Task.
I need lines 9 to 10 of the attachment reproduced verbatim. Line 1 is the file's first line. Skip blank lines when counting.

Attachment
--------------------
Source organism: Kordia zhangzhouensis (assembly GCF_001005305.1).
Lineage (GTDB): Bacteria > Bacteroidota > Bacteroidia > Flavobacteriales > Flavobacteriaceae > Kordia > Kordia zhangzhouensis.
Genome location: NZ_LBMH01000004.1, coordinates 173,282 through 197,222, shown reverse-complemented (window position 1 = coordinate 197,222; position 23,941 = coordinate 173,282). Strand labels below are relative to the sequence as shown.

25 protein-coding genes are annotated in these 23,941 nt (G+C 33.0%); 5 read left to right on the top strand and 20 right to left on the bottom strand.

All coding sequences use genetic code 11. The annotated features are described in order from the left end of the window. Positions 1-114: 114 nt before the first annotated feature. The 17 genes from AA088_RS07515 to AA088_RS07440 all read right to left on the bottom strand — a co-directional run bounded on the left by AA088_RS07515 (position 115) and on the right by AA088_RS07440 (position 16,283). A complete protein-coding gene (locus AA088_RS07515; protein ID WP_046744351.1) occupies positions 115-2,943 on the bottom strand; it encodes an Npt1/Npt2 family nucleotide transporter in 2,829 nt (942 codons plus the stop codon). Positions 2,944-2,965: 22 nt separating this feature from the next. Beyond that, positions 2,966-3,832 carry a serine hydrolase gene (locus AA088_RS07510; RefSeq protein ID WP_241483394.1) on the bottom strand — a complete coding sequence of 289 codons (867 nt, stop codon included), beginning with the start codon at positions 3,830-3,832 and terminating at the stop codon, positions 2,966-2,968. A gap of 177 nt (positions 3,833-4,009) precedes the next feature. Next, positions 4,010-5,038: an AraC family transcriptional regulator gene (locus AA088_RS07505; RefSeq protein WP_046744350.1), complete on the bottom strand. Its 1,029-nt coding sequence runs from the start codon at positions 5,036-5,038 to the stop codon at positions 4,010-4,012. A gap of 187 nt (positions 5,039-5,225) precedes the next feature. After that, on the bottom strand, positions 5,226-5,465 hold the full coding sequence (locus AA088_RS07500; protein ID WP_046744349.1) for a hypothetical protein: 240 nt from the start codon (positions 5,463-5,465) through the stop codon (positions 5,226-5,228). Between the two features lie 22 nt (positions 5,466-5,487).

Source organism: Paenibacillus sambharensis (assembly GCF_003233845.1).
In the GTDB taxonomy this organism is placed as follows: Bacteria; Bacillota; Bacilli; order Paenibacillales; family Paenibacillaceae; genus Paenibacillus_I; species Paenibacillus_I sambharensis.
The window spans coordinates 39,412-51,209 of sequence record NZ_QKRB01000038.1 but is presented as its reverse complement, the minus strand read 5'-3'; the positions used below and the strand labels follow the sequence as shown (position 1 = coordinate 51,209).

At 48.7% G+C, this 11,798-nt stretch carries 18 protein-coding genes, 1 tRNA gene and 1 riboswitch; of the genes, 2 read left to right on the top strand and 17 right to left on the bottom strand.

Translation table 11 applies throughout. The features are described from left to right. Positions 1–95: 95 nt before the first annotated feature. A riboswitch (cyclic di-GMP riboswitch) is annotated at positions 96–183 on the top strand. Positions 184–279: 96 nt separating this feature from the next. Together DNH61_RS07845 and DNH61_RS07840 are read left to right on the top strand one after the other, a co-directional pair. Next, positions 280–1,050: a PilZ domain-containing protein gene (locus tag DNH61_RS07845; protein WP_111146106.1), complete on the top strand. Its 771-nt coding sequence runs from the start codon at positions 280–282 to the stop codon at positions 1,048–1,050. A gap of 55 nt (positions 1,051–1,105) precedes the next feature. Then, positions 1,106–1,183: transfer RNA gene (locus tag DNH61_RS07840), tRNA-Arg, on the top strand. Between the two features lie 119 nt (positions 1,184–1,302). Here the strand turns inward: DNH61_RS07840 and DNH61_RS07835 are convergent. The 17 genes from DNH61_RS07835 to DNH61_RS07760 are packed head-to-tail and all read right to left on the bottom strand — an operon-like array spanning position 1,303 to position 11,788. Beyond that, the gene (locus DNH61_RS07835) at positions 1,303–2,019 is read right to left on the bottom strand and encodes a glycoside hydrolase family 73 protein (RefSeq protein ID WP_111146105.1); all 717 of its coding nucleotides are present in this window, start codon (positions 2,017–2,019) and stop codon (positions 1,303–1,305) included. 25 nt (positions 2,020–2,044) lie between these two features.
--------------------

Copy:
At 48.7% G+C, this 11,798-nt stretch carries 18 protein-coding genes, 1 tRNA gene and 1 riboswitch; of the genes, 2 read left to right on the top strand and 17 right to left on the bottom strand.

Translation table 11 applies throughout. The features are described from left to right. Positions 1–95: 95 nt before the first annotated feature. A riboswitch (cyclic di-GMP riboswitch) is annotated at positions 96–183 on the top strand. Positions 184–279: 96 nt separating this feature from the next. Together DNH61_RS07845 and DNH61_RS07840 are read left to right on the top strand one after the other, a co-directional pair. Next, positions 280–1,050: a PilZ domain-containing protein gene (locus tag DNH61_RS07845; protein WP_111146106.1), complete on the top strand. Its 771-nt coding sequence runs from the start codon at positions 280–282 to the stop codon at positions 1,048–1,050. A gap of 55 nt (positions 1,051–1,105) precedes the next feature. Then, positions 1,106–1,183: transfer RNA gene (locus tag DNH61_RS07840), tRNA-Arg, on the top strand. Between the two features lie 119 nt (positions 1,184–1,302). Here the strand turns inward: DNH61_RS07840 and DNH61_RS07835 are convergent. The 17 genes from DNH61_RS07835 to DNH61_RS07760 are packed head-to-tail and all read right to left on the bottom strand — an operon-like array spanning position 1,303 to position 11,788. Beyond that, the gene (locus DNH61_RS07835) at positions 1,303–2,019 is read right to left on the bottom strand and encodes a glycoside hydrolase family 73 protein (RefSeq protein ID WP_111146105.1); all 717 of its coding nucleotides are present in this window, start codon (positions 2,017–2,019) and stop codon (positions 1,303–1,305) included. 25 nt (positions 2,020–2,044) lie between these two features.